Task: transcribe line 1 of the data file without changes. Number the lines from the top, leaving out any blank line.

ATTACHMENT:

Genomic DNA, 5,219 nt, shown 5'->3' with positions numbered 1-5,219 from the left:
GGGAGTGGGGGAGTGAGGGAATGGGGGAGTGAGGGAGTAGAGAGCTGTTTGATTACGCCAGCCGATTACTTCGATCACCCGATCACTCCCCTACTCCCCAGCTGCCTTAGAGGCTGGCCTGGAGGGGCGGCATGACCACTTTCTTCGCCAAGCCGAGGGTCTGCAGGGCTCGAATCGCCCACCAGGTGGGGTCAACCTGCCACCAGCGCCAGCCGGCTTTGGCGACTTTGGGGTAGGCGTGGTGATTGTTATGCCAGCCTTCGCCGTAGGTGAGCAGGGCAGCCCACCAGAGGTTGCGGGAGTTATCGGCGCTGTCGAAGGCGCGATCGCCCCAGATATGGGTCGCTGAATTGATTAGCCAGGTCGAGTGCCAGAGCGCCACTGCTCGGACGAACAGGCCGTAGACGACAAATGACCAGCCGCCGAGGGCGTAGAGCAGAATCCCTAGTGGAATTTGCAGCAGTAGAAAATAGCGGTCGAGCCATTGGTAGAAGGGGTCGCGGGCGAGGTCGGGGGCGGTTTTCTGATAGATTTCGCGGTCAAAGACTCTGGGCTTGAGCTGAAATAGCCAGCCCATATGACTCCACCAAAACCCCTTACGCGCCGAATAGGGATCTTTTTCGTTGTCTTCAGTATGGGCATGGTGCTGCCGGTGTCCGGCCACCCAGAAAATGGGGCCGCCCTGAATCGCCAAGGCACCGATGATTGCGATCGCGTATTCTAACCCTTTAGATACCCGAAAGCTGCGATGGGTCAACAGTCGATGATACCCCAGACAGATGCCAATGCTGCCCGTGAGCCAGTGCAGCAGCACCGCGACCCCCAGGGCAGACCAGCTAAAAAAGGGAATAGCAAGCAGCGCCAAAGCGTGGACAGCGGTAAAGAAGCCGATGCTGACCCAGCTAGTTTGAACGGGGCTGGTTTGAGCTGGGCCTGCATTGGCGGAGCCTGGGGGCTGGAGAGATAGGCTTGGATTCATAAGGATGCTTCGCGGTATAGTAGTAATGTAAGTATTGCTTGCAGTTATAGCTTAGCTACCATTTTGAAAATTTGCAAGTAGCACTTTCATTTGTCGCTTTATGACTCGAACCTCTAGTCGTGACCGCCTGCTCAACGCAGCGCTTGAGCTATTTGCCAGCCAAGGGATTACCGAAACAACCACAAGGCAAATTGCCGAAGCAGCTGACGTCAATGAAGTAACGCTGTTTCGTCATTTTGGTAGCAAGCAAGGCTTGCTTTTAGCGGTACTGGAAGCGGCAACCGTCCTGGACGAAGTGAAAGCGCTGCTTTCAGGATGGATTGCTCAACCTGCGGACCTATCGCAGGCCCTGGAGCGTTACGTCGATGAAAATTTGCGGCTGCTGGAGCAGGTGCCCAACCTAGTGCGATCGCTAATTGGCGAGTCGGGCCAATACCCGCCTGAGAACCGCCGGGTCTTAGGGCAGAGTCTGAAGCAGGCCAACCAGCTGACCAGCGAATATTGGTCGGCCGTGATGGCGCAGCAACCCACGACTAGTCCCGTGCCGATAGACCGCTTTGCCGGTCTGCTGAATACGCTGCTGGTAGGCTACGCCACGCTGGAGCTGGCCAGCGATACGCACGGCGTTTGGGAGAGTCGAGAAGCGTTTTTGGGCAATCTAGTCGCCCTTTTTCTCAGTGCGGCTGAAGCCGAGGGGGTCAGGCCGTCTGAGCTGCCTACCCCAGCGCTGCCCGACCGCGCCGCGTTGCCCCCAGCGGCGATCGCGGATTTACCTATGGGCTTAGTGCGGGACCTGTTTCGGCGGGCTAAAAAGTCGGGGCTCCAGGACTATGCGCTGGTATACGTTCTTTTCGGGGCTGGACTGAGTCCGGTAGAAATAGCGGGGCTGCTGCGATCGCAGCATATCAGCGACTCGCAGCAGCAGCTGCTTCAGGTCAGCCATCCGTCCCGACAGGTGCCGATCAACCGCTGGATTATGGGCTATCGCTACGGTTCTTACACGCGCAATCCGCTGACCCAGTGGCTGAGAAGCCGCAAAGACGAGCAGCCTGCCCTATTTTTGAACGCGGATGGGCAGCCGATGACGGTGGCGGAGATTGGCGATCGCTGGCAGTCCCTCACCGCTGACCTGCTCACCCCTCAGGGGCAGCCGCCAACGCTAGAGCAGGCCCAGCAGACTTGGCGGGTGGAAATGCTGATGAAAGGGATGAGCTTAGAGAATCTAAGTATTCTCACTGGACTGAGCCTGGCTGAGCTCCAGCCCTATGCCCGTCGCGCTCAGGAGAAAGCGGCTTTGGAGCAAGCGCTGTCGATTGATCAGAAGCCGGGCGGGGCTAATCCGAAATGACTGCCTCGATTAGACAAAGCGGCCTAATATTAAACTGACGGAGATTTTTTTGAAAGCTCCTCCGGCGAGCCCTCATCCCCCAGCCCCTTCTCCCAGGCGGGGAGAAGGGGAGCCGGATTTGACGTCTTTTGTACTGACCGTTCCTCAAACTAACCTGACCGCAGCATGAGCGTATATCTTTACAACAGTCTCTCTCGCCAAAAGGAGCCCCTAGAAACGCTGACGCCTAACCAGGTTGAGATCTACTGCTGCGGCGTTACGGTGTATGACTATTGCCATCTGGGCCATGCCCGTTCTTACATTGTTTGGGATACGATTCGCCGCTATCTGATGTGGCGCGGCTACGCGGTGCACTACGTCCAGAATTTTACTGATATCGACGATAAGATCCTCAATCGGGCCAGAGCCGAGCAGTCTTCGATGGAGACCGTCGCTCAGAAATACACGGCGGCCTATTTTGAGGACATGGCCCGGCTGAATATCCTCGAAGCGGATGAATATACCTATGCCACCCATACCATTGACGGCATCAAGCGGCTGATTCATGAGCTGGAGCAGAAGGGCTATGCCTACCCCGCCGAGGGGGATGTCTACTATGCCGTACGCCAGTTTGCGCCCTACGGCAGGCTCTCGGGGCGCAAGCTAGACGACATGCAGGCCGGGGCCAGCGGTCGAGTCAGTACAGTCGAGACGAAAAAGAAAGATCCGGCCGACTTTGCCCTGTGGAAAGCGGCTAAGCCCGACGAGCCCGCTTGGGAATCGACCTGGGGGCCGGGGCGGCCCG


Genomic DNA, 5,219 nt, shown 5'->3' with positions numbered 1-5,219 from the left: